Perhaps the most apparent is to improve precision, which really is a function of manufacturing and assembly tolerances, gear tooth surface finish, and the center distance of the tooth mesh. Sound can be suffering from gear and housing components along with lubricants. In general, expect to pay more for quieter, smoother gears.
Don’t make the mistake of over-specifying the electric motor. Remember, the input pinion on the planetary must be able manage the motor’s result torque. Also, if you’re using a multi-stage gearhead, the result stage must be strong enough to absorb the developed torque. Certainly, using a more powerful motor than necessary will require a bigger and more costly gearhead.
Consider current limiting to safely impose limits on gearbox size. With servomotors, result torque can be a linear function of current. So besides safeguarding the gearbox, current limiting also protects the motor and drive by clipping peak torque, which may be from 2.5 to 3.5 times continuous torque.
In each planetary stage, five gears are at the same time in mesh. Although you can’t really totally eliminate noise from this assembly, there are several ways to reduce it.
As an ancillary benefit, the geometry of planetaries matches the form of electric motors. Hence the gearhead can be close in diameter to the servomotor, with the output shaft in-line.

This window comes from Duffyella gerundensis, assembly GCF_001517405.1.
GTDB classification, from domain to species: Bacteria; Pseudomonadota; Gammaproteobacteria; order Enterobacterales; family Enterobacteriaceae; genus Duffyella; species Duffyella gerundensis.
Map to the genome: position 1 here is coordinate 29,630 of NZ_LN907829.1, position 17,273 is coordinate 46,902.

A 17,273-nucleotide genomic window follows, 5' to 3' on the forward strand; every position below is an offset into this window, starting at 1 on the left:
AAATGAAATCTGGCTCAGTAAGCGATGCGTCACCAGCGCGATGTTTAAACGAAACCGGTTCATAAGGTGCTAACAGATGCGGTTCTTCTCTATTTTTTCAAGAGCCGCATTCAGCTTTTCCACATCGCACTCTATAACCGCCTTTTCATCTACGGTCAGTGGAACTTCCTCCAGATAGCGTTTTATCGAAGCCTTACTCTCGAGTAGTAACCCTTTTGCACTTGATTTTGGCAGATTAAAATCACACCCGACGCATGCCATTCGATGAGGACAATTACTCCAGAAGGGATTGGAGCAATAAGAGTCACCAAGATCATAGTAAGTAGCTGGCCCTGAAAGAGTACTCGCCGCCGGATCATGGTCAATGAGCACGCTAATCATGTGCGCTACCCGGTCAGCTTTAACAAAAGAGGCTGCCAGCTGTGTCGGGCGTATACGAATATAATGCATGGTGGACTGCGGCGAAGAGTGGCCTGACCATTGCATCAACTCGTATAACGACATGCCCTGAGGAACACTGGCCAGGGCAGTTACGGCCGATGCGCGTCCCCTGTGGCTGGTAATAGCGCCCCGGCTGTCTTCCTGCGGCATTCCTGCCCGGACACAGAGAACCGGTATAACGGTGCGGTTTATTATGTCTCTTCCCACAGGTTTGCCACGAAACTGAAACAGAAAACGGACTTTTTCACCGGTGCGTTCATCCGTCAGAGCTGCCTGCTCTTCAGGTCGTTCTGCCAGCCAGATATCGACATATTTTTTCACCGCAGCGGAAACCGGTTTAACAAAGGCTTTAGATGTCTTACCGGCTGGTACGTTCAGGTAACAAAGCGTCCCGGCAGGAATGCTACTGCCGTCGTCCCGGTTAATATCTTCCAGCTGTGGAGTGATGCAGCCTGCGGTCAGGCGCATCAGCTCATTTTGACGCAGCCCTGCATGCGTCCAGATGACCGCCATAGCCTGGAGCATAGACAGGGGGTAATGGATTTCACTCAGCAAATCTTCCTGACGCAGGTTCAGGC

Highly rigid (servo grade) gearheads are generally more costly than lighter duty types. However, for speedy acceleration and deceleration, a servo-grade gearhead could be the only sensible choice. In this kind of applications, the gearhead could be viewed as a mechanical springtime. The torsional deflection caused by the spring action adds to backlash, compounding the effects of free shaft movement.
Servo-grade gearheads incorporate several construction features to minimize torsional stress and deflection. Among the more common are large diameter output shafts and beefed up support for satellite-equipment shafts. Stiff or “rigid” gearheads tend to be the costliest of planetaries.
The kind of bearings supporting the output shaft depends upon the load. High radial or axial loads usually necessitate rolling element bearings. Small planetaries can often manage with low-price sleeve bearings or various other economical types with relatively low axial and radial load capability. For larger and servo-grade gearheads, durable output shaft bearings are usually required.
Like most gears, planetaries make sound. And the faster they run, the louder they get.
Low-backlash planetary gears are also available in lower ratios. Although some types of gears are generally limited to about 50:1 or more, planetary gearheads low backlash gearbox prolong from 3:1 (single stage) to 175:1 or even more, depending on the amount of stages.